Catalyst

Neuro Marketing | When machines get into your subconscious

Chitra Narayanan | Updated on October 01, 2020 Published on October 01, 2020

Brain mapping, eye tracking and facial coding tell marketers what the customer liked in a commercial   -  ismagilov

Emotion AI is helping brands get truer customer feedback, but it has its pluses and minuses

A few years ago, when Tata Sampann was working on a recast and new visual brand identity, it experimented with a new way of figuring out what would work and what would not. Rather than the usual focus group discussions and surveys, it opted for neuro research.

“The thought was to use the technique and understand elements that capture attention, high points of emotional engagement and trigger memory retention to create packaging for the brand to make it stand out from the rest,” says Richa Arora, president, packaged foods, India, Tata Consumer Products.

From eye tracking to virtual reality-based tests, Tata Sampann used novel techniques to gauge the subconscious feelings of consumers about the design and how they reacted to it. As a result, says Arora, it could come up with clutter-breaking appeal in its final packaging and visual identity. According to Arora, the research covered a gamut of information — such as the consumer’s eye travel across the pack, the areas that occupied maximum attention, the parts which are missed by one’s eye gaze and also, overall, which packs captured more attention on shelf.

When spice did the trick

The agency that it used — Entropik Tech, which describes itself as India's first emotion AI company — got some interesting insights on pack design. For instance, Tata Sampann’s spices range initially had a picture of finished dishes on the package. This did not seem to be resonating with consumers. When replaced with a picture of the spice, it connected better.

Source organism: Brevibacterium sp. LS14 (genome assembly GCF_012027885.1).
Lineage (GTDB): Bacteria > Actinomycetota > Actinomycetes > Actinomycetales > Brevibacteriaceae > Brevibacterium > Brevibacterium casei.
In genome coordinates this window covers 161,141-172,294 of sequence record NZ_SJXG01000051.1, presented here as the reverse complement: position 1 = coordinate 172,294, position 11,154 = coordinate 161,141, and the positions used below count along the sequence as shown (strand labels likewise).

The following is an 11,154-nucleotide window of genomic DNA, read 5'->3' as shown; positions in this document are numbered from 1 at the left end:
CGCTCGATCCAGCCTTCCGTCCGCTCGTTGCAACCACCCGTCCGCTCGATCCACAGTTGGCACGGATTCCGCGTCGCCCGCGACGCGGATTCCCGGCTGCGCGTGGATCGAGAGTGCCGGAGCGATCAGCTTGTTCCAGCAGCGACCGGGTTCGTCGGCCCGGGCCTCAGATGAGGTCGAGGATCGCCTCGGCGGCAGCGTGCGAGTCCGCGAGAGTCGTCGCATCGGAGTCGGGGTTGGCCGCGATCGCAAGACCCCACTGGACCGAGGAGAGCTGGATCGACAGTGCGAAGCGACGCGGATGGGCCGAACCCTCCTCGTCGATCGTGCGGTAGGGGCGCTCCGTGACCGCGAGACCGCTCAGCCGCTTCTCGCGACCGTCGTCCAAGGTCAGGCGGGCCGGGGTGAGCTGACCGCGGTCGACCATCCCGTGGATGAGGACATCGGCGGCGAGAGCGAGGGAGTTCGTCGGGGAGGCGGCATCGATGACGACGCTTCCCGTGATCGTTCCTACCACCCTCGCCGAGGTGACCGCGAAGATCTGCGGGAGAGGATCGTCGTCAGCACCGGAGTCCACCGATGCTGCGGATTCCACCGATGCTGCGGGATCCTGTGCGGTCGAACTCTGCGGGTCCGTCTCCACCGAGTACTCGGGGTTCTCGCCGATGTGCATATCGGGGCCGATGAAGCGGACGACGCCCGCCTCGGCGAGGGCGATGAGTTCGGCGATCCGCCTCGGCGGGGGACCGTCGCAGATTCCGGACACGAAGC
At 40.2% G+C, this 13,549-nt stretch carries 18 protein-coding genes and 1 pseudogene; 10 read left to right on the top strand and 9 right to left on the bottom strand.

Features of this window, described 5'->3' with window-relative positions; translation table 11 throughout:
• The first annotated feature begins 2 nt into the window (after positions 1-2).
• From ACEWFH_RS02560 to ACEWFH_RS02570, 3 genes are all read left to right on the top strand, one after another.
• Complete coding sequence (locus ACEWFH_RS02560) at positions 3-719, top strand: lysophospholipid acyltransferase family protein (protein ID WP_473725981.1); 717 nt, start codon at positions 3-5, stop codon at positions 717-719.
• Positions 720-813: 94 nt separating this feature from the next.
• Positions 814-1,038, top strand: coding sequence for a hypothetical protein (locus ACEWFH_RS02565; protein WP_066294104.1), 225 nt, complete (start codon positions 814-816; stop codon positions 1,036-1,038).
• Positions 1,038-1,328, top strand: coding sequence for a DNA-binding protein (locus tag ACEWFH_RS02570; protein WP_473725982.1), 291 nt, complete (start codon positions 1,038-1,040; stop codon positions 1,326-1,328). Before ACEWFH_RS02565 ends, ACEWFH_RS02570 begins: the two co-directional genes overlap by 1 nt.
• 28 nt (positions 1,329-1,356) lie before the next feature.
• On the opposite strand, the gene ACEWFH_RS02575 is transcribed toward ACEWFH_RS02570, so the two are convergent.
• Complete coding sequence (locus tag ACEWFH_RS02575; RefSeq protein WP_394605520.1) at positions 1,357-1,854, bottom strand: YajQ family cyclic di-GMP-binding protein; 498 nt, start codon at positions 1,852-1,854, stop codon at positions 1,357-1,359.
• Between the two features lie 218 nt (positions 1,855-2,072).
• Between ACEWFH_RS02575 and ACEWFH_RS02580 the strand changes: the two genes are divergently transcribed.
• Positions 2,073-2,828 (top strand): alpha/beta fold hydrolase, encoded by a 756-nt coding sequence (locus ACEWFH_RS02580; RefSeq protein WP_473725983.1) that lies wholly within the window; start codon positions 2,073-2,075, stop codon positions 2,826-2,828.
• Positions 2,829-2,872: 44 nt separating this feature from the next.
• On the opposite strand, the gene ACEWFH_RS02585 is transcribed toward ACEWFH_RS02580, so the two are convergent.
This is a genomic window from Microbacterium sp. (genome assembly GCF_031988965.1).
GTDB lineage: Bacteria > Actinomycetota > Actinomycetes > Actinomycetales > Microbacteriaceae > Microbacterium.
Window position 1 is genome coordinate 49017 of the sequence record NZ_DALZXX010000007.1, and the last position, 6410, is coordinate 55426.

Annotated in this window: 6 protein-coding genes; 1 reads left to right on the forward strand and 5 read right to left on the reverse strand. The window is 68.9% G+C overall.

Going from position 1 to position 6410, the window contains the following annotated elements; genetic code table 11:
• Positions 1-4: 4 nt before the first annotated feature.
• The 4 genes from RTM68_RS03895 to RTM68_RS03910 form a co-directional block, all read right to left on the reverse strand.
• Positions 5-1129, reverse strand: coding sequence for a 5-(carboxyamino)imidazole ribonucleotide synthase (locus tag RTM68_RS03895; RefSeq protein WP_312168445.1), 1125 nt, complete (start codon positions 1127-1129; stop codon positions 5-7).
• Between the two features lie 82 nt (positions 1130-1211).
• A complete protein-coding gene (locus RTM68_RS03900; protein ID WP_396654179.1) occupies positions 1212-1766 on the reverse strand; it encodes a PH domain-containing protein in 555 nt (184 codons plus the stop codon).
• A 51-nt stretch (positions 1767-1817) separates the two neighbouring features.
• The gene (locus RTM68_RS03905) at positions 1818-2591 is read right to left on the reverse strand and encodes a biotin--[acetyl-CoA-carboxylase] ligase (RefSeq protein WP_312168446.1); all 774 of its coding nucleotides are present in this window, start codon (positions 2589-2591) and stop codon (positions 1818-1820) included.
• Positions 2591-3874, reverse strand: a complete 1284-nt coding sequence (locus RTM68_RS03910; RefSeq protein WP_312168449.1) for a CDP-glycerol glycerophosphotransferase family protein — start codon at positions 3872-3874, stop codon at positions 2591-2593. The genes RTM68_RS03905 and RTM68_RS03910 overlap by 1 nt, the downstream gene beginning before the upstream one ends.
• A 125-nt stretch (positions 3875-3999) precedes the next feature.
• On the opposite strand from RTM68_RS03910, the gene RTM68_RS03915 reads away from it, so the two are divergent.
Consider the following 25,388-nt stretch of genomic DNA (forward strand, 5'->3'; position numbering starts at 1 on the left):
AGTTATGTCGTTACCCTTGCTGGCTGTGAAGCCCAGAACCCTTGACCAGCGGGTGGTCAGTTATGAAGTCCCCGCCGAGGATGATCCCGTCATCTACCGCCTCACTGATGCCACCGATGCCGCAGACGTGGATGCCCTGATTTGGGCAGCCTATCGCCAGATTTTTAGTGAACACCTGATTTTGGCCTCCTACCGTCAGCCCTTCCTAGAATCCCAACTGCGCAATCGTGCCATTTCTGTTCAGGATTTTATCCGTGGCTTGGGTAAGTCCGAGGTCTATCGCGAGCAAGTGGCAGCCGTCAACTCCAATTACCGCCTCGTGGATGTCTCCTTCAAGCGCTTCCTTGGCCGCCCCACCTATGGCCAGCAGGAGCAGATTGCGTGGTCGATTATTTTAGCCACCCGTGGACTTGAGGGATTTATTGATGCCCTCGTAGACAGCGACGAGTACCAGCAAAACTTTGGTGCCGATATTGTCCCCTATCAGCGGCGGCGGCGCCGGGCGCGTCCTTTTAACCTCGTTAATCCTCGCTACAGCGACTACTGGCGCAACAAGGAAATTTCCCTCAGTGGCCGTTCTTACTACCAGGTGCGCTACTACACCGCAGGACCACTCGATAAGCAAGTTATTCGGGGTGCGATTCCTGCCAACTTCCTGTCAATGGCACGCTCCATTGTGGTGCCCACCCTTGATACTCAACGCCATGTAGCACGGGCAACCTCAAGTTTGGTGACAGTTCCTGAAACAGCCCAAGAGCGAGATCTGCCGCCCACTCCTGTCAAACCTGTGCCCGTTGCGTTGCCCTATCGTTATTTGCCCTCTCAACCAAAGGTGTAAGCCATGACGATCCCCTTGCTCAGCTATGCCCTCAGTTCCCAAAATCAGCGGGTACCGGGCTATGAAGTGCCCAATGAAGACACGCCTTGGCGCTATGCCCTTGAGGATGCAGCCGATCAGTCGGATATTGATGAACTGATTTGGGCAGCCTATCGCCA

Neuro research, which gauges the subconscious reactions of consumers, has been around for a bit. Now with Artificial Intelligence getting better, the research tools are getting more advanced. Emotion AI, a subset of artificial intelligence, is being used a lot by advertisers and marketers to improve everything from TV commercials to package design.

If you were asked what you liked in an advertisement, you might struggle to give a lucid answer— but through brain mapping, eye tracking and facial coding, the brand marketer or ad agency knows exactly what points in the commercial appealed to you, and which were the emotions evoked.

That’s exactly what Entropik Tech is helping brands with. “Emotion tech was actually my B Tech project at IIT Kharagpur,” says Ranjan Kumar, CEO of Entropik. It is technology meeting psychology, he says, and a way for brands to get non-biased insights about the consumer. It is helping brands improve conversions from marketing campaigns, without asking a single question.

Decoding emotions

For instance, for a brand, Entropik video-tested a campaign online with a panel of respondents, who could watch it from their mobile phones or laptops. The phone or laptop camera tracked their eye movements, and transmitted this back to the company, which used AI to decode their facial expressions, figuring out which parts made them sad, happy, excited, or held their attention. “We have the ability to capture about 62 facial expressions — everything from the eyebrow movement to the eyes to lips and forehead give away clues,” says Kumar.

According to Richa Arora, in some ways neuro research provides a truer response as it does not rely on a stated response but uses brainwave mapping to understand the consumer’s subconscious thoughts. However, while these technologies have advanced, Arora says these tools are not immediately replacing the old ways. “India is still a country with 90 per cent of grocery shopping happening in Kirana stores and hence traditional ways of understanding consumer reactions towards packaging, positioning or communication are irreplaceable.”

Globally, where modern retail rules, emotion AI has not got all that pervasive even there because of some inherent challenges. Different cultures have different expressions, how a westerner reacts may not be the way an Asian does. Moreoever, there are privacy issues.

Technology is giving brands great power, but with that comes great responsibility. Used thoughtfully, no doubt it is a great tool. But will it be used so, is the concern.

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Published on October 01, 2020
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